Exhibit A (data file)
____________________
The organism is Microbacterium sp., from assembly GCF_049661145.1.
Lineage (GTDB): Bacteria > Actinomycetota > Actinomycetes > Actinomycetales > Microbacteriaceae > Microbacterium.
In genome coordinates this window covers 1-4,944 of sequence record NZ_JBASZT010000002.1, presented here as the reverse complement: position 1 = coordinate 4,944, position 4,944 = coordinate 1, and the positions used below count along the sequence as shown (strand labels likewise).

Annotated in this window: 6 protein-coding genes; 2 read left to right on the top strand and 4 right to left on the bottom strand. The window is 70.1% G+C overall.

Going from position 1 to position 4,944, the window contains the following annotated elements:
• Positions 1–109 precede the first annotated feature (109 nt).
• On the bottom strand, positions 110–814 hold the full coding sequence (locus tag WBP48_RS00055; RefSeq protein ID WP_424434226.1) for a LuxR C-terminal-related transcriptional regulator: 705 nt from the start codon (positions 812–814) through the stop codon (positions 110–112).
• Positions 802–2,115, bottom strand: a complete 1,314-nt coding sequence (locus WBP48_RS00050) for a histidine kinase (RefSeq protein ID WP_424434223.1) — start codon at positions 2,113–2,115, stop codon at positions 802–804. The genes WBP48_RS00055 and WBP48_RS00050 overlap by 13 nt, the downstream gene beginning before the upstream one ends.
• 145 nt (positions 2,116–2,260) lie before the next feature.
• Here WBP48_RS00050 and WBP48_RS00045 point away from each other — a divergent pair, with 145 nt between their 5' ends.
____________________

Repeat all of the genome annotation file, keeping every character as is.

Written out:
The organism is Microbacterium sp., from assembly GCF_049661145.1.
Lineage (GTDB): Bacteria > Actinomycetota > Actinomycetes > Actinomycetales > Microbacteriaceae > Microbacterium.
In genome coordinates this window covers 1-4,944 of sequence record NZ_JBASZT010000002.1, presented here as the reverse complement: position 1 = coordinate 4,944, position 4,944 = coordinate 1, and the positions used below count along the sequence as shown (strand labels likewise).

Annotated in this window: 6 protein-coding genes; 2 read left to right on the top strand and 4 right to left on the bottom strand. The window is 70.1% G+C overall.

Going from position 1 to position 4,944, the window contains the following annotated elements:
• Positions 1–109 precede the first annotated feature (109 nt).
• On the bottom strand, positions 110–814 hold the full coding sequence (locus tag WBP48_RS00055; RefSeq protein ID WP_424434226.1) for a LuxR C-terminal-related transcriptional regulator: 705 nt from the start codon (positions 812–814) through the stop codon (positions 110–112).
• Positions 802–2,115, bottom strand: a complete 1,314-nt coding sequence (locus WBP48_RS00050) for a histidine kinase (RefSeq protein ID WP_424434223.1) — start codon at positions 2,113–2,115, stop codon at positions 802–804. The genes WBP48_RS00055 and WBP48_RS00050 overlap by 13 nt, the downstream gene beginning before the upstream one ends.
• 145 nt (positions 2,116–2,260) lie before the next feature.
• Here WBP48_RS00050 and WBP48_RS00045 point away from each other — a divergent pair, with 145 nt between their 5' ends.